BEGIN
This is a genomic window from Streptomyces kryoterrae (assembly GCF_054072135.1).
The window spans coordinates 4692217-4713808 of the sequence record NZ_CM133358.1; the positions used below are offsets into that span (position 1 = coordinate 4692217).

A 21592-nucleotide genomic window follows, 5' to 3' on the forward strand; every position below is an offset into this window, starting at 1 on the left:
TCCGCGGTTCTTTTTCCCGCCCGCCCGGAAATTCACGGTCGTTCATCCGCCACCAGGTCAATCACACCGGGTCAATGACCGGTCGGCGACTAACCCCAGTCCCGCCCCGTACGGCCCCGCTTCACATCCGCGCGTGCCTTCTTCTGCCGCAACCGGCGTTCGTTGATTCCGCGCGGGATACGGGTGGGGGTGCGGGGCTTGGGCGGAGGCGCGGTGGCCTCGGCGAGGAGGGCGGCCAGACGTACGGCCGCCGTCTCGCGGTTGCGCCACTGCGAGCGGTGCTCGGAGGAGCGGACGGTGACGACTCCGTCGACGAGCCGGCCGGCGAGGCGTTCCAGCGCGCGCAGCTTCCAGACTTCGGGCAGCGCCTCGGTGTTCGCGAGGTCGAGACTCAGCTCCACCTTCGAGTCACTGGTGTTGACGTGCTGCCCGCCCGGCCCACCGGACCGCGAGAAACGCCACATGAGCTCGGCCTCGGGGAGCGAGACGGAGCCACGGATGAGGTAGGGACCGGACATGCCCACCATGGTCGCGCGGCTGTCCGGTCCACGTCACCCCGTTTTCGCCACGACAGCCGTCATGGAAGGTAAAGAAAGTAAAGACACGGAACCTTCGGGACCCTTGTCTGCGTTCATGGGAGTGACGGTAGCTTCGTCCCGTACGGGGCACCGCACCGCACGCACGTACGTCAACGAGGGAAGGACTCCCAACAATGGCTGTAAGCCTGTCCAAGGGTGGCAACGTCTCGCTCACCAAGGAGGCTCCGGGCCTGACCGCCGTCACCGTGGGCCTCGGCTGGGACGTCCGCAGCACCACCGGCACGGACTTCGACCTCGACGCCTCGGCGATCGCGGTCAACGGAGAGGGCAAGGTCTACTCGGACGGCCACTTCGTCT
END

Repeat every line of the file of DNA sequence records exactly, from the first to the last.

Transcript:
This is a genomic window from Streptomyces kryoterrae (assembly GCF_054072135.1).
The window spans coordinates 4692217-4713808 of the sequence record NZ_CM133358.1; the positions used below are offsets into that span (position 1 = coordinate 4692217).

A 21592-nucleotide genomic window follows, 5' to 3' on the forward strand; every position below is an offset into this window, starting at 1 on the left:
TCCGCGGTTCTTTTTCCCGCCCGCCCGGAAATTCACGGTCGTTCATCCGCCACCAGGTCAATCACACCGGGTCAATGACCGGTCGGCGACTAACCCCAGTCCCGCCCCGTACGGCCCCGCTTCACATCCGCGCGTGCCTTCTTCTGCCGCAACCGGCGTTCGTTGATTCCGCGCGGGATACGGGTGGGGGTGCGGGGCTTGGGCGGAGGCGCGGTGGCCTCGGCGAGGAGGGCGGCCAGACGTACGGCCGCCGTCTCGCGGTTGCGCCACTGCGAGCGGTGCTCGGAGGAGCGGACGGTGACGACTCCGTCGACGAGCCGGCCGGCGAGGCGTTCCAGCGCGCGCAGCTTCCAGACTTCGGGCAGCGCCTCGGTGTTCGCGAGGTCGAGACTCAGCTCCACCTTCGAGTCACTGGTGTTGACGTGCTGCCCGCCCGGCCCACCGGACCGCGAGAAACGCCACATGAGCTCGGCCTCGGGGAGCGAGACGGAGCCACGGATGAGGTAGGGACCGGACATGCCCACCATGGTCGCGCGGCTGTCCGGTCCACGTCACCCCGTTTTCGCCACGACAGCCGTCATGGAAGGTAAAGAAAGTAAAGACACGGAACCTTCGGGACCCTTGTCTGCGTTCATGGGAGTGACGGTAGCTTCGTCCCGTACGGGGCACCGCACCGCACGCACGTACGTCAACGAGGGAAGGACTCCCAACAATGGCTGTAAGCCTGTCCAAGGGTGGCAACGTCTCGCTCACCAAGGAGGCTCCGGGCCTGACCGCCGTCACCGTGGGCCTCGGCTGGGACGTCCGCAGCACCACCGGCACGGACTTCGACCTCGACGCCTCGGCGATCGCGGTCAACGGAGAGGGCAAGGTCTACTCGGACGGCCACTTCGTCT